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Surveying History

Historical Surveyor’s you may know:

George Washington
Thomas Jefferson
Abraham Lincoln

General Land Office (GLO Surveys):

Metes and bounds or a basic legal description was used in colonial United States.  This is how property was transferred in England.  Our laws are based on old English Law, so we have similarities.

Thomas Jefferson played an integral part in developing the sectionalized survey system that most of the United States was subdivided.  He recognized the legal problems with the metes and bounds system and wanted to avoid this. 

The GLO surveyor first established a Meridian Line and surveys began from these lines.  The GLO surveyor first would establish monuments every ½ mile around the outside boundary of a six mile square township.  Generally a second GLO Surveyor would arrive within a couple of years to subdivide the township into 160 acre parcels or aliquot parts.  The second GLO Surveyor would re-run the east boundary of Section 36 from the initial survey.  He would use this to set his compass and check his chain.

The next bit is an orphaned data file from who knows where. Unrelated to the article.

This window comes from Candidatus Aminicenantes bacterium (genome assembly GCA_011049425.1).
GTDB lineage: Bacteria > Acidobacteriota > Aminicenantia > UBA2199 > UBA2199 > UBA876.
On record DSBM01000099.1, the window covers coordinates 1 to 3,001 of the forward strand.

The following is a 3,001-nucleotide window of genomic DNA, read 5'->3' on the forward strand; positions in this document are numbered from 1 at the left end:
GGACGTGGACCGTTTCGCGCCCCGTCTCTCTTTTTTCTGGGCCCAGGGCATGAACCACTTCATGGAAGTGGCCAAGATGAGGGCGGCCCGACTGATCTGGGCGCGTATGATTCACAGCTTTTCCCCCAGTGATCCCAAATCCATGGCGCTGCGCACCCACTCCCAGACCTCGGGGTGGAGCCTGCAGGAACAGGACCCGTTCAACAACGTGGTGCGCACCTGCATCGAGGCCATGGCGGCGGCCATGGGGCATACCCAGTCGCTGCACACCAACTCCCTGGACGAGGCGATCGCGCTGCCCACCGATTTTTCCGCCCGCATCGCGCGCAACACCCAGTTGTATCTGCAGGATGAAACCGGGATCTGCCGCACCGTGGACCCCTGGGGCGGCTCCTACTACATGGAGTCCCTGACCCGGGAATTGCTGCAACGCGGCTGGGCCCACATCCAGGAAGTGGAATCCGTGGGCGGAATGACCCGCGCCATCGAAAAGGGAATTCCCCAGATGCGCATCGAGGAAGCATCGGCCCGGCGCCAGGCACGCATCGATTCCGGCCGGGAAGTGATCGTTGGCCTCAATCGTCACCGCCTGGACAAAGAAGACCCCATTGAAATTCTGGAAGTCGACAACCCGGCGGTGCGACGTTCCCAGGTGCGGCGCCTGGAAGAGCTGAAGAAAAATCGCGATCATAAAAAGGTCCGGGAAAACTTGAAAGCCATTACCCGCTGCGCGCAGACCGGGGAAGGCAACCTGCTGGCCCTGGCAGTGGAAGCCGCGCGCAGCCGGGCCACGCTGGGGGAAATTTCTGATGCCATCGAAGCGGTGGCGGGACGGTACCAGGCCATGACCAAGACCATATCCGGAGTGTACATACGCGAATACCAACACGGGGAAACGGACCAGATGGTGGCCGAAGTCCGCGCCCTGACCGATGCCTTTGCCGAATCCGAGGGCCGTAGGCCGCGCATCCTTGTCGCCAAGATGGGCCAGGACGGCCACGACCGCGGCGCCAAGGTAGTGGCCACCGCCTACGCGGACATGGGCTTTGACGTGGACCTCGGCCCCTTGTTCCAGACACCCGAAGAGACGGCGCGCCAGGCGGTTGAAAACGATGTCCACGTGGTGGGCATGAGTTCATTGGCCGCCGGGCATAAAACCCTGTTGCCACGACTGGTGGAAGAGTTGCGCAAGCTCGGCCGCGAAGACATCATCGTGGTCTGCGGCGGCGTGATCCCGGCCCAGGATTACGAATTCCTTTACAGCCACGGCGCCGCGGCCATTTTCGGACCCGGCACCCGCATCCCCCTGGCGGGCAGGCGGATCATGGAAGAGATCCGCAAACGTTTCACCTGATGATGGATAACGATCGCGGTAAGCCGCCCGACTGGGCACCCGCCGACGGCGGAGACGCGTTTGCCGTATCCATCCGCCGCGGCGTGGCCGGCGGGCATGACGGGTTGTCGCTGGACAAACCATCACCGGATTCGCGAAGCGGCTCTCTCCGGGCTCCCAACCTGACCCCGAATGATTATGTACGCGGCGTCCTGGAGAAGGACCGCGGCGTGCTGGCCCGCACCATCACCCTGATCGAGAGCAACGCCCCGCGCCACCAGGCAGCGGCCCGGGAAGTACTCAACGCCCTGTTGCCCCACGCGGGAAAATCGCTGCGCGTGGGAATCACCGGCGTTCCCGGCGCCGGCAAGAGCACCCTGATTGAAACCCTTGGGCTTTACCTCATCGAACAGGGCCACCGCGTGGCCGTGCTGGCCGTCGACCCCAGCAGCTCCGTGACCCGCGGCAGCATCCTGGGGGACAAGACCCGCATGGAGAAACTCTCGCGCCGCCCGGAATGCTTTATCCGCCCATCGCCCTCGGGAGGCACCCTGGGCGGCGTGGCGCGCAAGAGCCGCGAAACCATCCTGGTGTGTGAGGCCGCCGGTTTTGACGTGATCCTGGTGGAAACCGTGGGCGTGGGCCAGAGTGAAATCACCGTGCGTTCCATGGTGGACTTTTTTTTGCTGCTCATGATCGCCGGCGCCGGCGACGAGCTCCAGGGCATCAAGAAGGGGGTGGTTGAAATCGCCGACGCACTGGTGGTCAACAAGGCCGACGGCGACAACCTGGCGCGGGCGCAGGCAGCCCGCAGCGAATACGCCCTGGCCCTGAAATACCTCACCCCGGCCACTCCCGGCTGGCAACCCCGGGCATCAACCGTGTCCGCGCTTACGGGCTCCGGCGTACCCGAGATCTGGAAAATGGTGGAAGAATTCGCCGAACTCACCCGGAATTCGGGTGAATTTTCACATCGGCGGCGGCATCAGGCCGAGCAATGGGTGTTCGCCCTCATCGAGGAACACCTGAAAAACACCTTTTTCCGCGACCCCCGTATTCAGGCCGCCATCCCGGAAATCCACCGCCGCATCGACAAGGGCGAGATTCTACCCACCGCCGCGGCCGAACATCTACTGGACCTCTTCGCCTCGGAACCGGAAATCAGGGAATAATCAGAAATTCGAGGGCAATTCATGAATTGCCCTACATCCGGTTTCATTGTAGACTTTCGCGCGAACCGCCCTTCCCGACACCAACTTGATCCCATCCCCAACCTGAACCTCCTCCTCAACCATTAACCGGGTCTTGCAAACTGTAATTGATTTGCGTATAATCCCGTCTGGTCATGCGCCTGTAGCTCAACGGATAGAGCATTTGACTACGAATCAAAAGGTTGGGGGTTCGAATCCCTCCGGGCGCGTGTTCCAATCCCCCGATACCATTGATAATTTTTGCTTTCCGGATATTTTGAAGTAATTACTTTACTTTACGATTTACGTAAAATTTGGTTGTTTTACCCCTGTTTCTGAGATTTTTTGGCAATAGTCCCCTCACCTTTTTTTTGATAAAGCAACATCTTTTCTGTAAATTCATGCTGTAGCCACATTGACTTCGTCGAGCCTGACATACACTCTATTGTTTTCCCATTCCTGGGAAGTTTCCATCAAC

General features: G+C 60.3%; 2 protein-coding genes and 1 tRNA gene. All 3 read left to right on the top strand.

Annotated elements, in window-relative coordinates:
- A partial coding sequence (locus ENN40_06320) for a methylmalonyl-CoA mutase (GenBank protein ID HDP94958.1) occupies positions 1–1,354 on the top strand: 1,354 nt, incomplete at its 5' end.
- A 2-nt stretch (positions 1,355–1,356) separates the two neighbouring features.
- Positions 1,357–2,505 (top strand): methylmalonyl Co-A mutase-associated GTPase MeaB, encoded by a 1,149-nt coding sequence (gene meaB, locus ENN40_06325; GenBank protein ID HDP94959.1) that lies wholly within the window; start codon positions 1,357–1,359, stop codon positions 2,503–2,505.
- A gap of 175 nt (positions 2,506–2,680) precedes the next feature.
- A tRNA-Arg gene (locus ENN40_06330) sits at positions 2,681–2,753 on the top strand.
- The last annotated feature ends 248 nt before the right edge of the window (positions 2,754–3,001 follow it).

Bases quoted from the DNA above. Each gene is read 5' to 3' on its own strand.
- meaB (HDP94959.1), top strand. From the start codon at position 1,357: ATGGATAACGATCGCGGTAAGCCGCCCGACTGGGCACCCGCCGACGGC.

The standard survey chain used was of 66’ in length.  This was used to compute acreages easy.  One mile was 80 chains square.  If you multiply the length X width in chains and divide by 10 this will give you acreage.  It was easy to compute acreage with this method and all calculations were done by hand.

The subdivision GLO Surveyor would then move to the SW corner of Section 36 and measure north, parallel with the east boundary and then check into the east boundary.  He would measure north and east as he went up through the township.  Once at the north boundary of the township he returned to the south boundary and repeated the procedure until the township was subdivided.  When the township subdivision survey was completed, corners were established every ½ mile around the exterior of the sections within the township.

The GLO Surveyors used a variety of material for their monuments.  Many used charred stakes, stones or simply posts.  A post was set above ground with the section, township, and range scribed in it.  The settlers knew what description to tell the land office when they settled on a particular piece of property.


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